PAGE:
The purpose of this project is to celebrate Samuel L. Clemens' life in Redding, Connecticut by documenting and showcasing his time here in multiple formats both online and offline. Your donations & site sponsorships will help me dedicate more time to these projects and allow me to get them online sooner.

Monday, June 11 Radio Discussion- Twain & Keller

Left to Right- Lisa Burghardt, Dolly Curtis, Brent M. Colley

On Sunday, June 10th I traveled down to Bridgeport with the Easton Historical Society's Lisa Burghardt to discuss the Twain & Keller Exhibit (currently on display at Easton Public Library) with Dolly Curtis and Dave Schwartz of WPKN 89.6 FM.

We were scheduled for 30 minutes, but as it turned out, we ended up needing a little more time and stretched it to 45 minutes. The Twain & Keller topic has a knack for inducing extensive conversation.  :)

We had a great time. Dave and Dolly are a lot of fun to work with and we look forward to future shows on WPKN 89.6 FM.

If you would like to listen to the show, you can do so here:
Twain & Keller > Easton and Redding, Connecticut's Special Connection on WPKN 89.5 FM

Friday, June 8

Why did Helen Keller move to Easton, CT?

After World War I, Helen Keller became active in relief efforts on behalf of those blinded in the war. This effort marked the start of the work that occupied Keller for the rest of her long career.

Keller worked concurrently with two organizations, the American Foundation for the Overseas Blind and the American Foundation for the Blind. Besides serving as a director of both, she held many different staff positions and, over forty years of extensive and near-constant travel, became the most prominent and recognizable spokesperson for the blind and the deaf-blind.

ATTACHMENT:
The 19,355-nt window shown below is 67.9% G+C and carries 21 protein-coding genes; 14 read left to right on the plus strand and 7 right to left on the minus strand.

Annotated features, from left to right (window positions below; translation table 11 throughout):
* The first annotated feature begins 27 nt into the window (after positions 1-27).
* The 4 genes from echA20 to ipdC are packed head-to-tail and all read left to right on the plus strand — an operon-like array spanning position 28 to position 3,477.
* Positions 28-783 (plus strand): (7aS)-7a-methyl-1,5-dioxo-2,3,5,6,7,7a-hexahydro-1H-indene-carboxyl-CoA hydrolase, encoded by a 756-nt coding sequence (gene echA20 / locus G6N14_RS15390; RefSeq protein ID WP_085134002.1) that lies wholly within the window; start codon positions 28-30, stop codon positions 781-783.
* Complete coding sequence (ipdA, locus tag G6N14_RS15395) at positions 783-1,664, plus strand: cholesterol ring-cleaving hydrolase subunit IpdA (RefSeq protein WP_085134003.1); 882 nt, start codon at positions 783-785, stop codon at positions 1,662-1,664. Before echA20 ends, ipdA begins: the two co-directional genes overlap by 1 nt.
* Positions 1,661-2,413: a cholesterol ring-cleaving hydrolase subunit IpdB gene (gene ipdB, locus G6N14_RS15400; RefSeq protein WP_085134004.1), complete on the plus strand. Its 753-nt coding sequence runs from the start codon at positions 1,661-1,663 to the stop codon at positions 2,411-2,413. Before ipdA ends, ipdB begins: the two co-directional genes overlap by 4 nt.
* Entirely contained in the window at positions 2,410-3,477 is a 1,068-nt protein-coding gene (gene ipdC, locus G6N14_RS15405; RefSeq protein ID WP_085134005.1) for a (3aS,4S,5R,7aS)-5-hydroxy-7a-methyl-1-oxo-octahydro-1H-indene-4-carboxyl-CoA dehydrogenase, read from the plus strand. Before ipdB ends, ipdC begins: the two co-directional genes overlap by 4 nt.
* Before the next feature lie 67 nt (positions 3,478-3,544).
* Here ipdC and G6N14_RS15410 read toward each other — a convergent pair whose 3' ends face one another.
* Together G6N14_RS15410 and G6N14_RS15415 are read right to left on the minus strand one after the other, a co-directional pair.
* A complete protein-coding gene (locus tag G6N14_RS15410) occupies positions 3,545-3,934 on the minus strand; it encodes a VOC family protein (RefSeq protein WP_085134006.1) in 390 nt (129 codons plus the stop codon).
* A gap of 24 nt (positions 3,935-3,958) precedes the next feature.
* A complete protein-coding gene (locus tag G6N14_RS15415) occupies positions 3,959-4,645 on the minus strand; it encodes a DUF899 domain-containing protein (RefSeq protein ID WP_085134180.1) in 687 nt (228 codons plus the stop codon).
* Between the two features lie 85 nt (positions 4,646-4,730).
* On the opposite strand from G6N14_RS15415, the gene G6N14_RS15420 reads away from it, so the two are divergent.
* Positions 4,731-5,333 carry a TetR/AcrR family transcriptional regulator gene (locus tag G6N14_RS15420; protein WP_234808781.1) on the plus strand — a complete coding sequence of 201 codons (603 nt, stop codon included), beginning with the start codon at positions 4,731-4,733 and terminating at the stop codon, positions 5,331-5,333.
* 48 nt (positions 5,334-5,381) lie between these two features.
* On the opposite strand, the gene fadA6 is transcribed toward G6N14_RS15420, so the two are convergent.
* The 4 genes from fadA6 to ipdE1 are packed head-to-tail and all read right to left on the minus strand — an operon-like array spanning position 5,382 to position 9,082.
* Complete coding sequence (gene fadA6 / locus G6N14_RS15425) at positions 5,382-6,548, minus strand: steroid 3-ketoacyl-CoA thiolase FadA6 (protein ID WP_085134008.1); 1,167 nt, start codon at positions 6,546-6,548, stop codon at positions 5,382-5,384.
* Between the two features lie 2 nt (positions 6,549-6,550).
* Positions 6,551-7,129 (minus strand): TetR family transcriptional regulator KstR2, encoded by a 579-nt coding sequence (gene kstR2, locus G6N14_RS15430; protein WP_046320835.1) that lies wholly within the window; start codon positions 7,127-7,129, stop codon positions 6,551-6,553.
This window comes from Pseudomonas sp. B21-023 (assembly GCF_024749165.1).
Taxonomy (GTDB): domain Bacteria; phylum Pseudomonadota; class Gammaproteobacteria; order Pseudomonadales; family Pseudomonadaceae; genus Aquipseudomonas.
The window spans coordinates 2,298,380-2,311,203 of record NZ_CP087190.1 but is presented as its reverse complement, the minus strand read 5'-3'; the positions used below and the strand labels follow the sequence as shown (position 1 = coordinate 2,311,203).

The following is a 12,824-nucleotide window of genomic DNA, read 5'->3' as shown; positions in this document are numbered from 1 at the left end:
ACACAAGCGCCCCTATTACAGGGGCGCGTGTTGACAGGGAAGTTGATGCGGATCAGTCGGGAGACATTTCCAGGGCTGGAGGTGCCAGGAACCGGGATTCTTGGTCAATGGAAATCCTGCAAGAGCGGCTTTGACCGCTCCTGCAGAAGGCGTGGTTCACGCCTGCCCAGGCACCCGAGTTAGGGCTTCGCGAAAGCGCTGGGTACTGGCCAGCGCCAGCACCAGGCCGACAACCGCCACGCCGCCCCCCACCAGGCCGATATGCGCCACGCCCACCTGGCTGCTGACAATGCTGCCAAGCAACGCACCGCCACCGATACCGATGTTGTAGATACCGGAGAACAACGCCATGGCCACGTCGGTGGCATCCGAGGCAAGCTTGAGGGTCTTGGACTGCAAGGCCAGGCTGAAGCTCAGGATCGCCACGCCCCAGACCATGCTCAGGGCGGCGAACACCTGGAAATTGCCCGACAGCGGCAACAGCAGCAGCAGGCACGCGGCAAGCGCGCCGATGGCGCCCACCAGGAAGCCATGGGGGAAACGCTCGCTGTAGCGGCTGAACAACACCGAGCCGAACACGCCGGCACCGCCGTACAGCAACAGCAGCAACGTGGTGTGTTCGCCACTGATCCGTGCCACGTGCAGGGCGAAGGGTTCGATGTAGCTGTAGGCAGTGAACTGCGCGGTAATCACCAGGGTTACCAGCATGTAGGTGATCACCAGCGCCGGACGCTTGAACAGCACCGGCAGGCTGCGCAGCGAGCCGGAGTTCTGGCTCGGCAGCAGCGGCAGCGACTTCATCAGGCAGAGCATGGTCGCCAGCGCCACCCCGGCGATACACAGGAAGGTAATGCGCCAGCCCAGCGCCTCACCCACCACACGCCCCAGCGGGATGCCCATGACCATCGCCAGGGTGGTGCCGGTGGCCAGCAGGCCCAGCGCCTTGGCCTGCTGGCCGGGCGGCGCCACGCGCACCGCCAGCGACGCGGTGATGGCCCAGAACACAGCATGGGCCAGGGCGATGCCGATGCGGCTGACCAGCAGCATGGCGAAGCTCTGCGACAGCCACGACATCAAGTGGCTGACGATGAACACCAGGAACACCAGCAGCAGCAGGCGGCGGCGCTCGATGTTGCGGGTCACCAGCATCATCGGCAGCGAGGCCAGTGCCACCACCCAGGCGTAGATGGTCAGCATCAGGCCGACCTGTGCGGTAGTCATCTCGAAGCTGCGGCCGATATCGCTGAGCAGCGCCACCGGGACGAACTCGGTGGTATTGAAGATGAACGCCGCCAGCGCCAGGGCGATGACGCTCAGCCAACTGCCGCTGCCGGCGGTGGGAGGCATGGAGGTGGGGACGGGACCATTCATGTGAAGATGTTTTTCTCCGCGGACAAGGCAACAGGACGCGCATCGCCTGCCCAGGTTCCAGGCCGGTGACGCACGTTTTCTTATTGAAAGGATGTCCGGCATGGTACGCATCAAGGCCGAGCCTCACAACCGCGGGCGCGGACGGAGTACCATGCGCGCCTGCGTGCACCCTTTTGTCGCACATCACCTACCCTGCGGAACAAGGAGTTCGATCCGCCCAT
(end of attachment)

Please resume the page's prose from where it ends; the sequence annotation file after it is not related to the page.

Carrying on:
In 1929 Keller began a fund-raising drive to provide an endowment for the American Foundation for the Blind. She wrote thousands of letters soliciting funds, including one to Gustuv Pfeiffer, who contributed $500. He followed with further contributions and, after Keller visited him in 1931, he gave the foundation 150 shares of preferred stock in his pharmaceuticals corporation. In 1932 Pfeiffer accepted an invitation to serve on the foundation's board of trustees and became one of its most active members, heading both the budget and executive committees.

In 1938, Pfeiffer convinced Keller to move her small household (including a secretary and a helper) from Forest Hills, New York, to Aspetuck. He provided the land, donated much of the building cost, and helped to raise the rest. Keller named the home Arcan Ridge, after a cottage in Scotland. Although Keller was a citizen of the world, and her extraordinary contributions to humanity are associated with many other locales, Arcan Ridge was her home and her retreat. If not central in her work, it was central in her life, as she expressed in a letter to the Pfeiffers:

"How wonderful it all is! You, Mr. and Mrs. Pfeiffer, have so taken me by surprise with your delightful plotting and planning, I can hardly speak... There is no counting the treasures to which the key symbolically opens the door. It means a home in New England to which affection and memory have ever bound me, a place nearer Heaven where Teacher is, a sanctuary where rural solitude will again sweeten my days."

To friend Keller wrote:

"We have never loved a place more than Arcan Ridge. It is a Colonial house surrounded by meadows, woods, brooks, and the old New England stone walls you will remember. I am especially delighted with my study which has spacious bookshelves, thirty-five cubbyholes and windows hospitable to the sun."

In 1946, while Keller was in Europe championing the plight of wounded soldiers and civilian victims of World War II, her cherished house burned to the ground. When she returned, Pfeiffer provided lodging in one of his other nearby houses and, with contributions from other neighbors and friends of Keller, began to build another house on the same site. This 1946 house, 163 Redding Road, was Keller's home for the rest of her life.

She produced her later writings, notably the 1955 biography, Teacher, during sojourns in Easton. After a stroke curtailed her activities in 1961, she spent all her time in Easton, until her long and productive ended in June of 1968.